I think it's different because likely the person practicing medicine as a regular GP has no expectation for winning the Nobel Prize for medicine. But people who go with vanity publishers seem to think their books will be in bookstores, Walmart, grocery stores and somehow a bestseller. It's a pipe dream, and a very naive and costly one. Also, the regular GP STILL spent an average of 8-10 years being educated before he could practice. How many writers spend even 8-10 months researching the profession before they rush out the doors with their manuscript?

The bottom line is that although writing may be a passion for the writer, it's still a business for the publisher, and it does everyone a lot of good to always keep that in the forefront of their mind. If someone only wants to publish for their own benefit, then pay away, but if the expectation is that they will be considered the same as someone that has "Berkley" (for example) stamped on the side of their book, then they are sadly mistaken.
 

veinglory

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I want the business of Harlequin to be selling romance novels, not over-priced, misleadingly advertised self-publishing packages. That is why I have traditionally had a lot of respect for Harlequin, and very little for Authorhouse.
 

Cyia

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But people who go with vanity publishers seem to think their books will be in bookstores, Walmart, grocery stores and somehow a bestseller. It's a pipe dream, and a very naive and costly one.


You're assuming they know it's a vanity press. A large number of people who sign with outfits like this don't. They think they're involved with a regular commercial press. They think they're starting where every writer - including the majors - started. They think they're going to be in stores because, as far as they know, all publishers put books on shelves in stores.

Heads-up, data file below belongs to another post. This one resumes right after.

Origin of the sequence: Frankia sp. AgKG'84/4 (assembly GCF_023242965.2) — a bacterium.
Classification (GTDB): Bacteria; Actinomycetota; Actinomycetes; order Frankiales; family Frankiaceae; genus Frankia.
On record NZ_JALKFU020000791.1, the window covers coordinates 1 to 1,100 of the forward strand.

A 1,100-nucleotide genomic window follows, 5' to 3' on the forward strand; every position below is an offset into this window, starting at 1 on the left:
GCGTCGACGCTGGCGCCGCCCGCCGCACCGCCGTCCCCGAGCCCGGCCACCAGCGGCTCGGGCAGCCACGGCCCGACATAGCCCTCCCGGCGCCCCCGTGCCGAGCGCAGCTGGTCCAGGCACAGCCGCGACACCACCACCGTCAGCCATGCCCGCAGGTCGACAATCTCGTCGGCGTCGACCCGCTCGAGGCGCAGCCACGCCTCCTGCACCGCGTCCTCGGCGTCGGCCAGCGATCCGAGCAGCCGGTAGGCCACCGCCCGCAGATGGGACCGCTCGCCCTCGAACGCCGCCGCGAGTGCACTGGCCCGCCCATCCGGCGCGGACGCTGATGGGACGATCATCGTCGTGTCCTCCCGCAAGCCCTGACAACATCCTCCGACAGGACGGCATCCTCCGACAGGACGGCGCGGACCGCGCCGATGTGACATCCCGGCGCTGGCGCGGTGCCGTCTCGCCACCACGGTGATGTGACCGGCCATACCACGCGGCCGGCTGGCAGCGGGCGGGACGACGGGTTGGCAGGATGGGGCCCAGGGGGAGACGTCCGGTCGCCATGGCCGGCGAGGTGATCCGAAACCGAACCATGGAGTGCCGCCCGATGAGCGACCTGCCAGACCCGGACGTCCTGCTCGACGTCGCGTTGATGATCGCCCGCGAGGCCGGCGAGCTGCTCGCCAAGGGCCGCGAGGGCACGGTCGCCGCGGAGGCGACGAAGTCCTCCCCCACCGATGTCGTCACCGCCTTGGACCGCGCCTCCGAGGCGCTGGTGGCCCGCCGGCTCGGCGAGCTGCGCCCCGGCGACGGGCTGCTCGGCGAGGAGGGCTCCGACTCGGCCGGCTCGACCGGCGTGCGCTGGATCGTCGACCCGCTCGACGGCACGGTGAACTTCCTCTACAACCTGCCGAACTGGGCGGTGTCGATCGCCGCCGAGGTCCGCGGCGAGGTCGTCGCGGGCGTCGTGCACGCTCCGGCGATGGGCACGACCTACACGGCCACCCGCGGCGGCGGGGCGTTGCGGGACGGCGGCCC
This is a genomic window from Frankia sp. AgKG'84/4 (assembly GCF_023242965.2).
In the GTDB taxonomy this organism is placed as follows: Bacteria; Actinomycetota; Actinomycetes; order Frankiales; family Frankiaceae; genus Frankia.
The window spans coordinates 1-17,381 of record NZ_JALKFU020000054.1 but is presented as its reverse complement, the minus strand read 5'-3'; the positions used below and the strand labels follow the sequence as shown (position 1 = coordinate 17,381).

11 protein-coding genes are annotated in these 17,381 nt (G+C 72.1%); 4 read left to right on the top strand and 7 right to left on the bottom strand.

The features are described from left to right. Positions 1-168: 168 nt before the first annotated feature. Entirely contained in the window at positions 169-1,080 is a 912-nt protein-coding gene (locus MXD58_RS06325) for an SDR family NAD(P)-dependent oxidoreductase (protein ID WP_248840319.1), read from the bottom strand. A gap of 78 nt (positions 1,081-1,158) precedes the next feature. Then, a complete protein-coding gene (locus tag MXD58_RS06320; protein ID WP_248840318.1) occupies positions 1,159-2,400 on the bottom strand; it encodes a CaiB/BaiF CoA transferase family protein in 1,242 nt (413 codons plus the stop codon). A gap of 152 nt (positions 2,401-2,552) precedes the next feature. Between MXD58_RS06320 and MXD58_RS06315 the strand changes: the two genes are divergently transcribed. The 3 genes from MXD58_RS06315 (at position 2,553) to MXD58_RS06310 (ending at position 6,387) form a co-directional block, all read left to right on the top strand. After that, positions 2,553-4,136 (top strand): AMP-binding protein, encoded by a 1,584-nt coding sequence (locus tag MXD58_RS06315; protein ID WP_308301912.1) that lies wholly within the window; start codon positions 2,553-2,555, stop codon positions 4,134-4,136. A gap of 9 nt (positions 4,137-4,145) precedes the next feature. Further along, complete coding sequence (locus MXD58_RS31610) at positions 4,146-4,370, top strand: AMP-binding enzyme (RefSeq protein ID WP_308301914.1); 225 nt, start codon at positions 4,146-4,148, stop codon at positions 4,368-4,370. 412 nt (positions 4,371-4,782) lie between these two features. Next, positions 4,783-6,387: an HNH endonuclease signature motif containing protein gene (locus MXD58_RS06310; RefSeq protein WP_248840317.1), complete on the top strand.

Gillhoughly

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I get the same question every time I do a signing.

"How much does it cost to get published?"

It didn't used to be like that. You'd read a writing magazine and get the idea from the start that writers get paid for their words. A trade magazine would announce "So-and-so got a 6-figure deal from such-and-such."

That's what inspired me to write. I could make a carload of cash yanking words out of my head. Sweet!

I was about 10 or 11 and knew writers got PAID.

But now newbies don't bother reading a library's 808 section, or even a "For Dummies" book. They google "publishers" or click on a google link, and find more vanity houses than true advance-paying houses. Casual researchers from the get-go think paying to publish is the norm when you're starting out, then you "work up" to getting an advance.

It doesn't help when the vanity sites throw scares into the newbs about how editors will destroy their "voice" or the rights to their words will be signed away.

WE know that's a lie, but it's scary to the inexperienced.

Advance-paying houses have specific guidelines for submissions, which intimidates the gratify-me-NOW newbies. That's too much work!

OTOH, the vanity sites are sympathetic, enthusiastic, and full of supportive optimism to any visitor and promise that their "voice" will be heard.

Sometimes I do want to let the lemmings wander over the cliff. It means less competition for me, but in good conscience, I put on a game face and explain Yog's Law to them and send them to the library & AW and hope for the best.
 

Stlight

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Before I was connected to the Net, before AW existed, in the mid- 90s, I lived in the largest city in my state. I joined the largest writer’s group in my state. The first suggestion made was that I hire an editing company to make my work better. The president of the group owned the editing company. That was the best advice of the professional writers’ group.

Ten percent of Nothing hadn't been published then.

I didn’t pay for the editing, I couldn’t afford it.

Random sampling of the Net puts the availability of the information that a new author must pay to be published to be about equal to that that you should never pay.

Research doesn’t always tell you everything.
 

jana13k

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Then why not email a published author? I answer email from writers and readers every day and am more than happy to direct people to where they need to go. I never said listen to a bunch of random people on the internet. I said "get it from the horse's mouth."

But I give up. Some of you are dead-set on seeing them as victims. I'm not. We'll never agree.
 

veinglory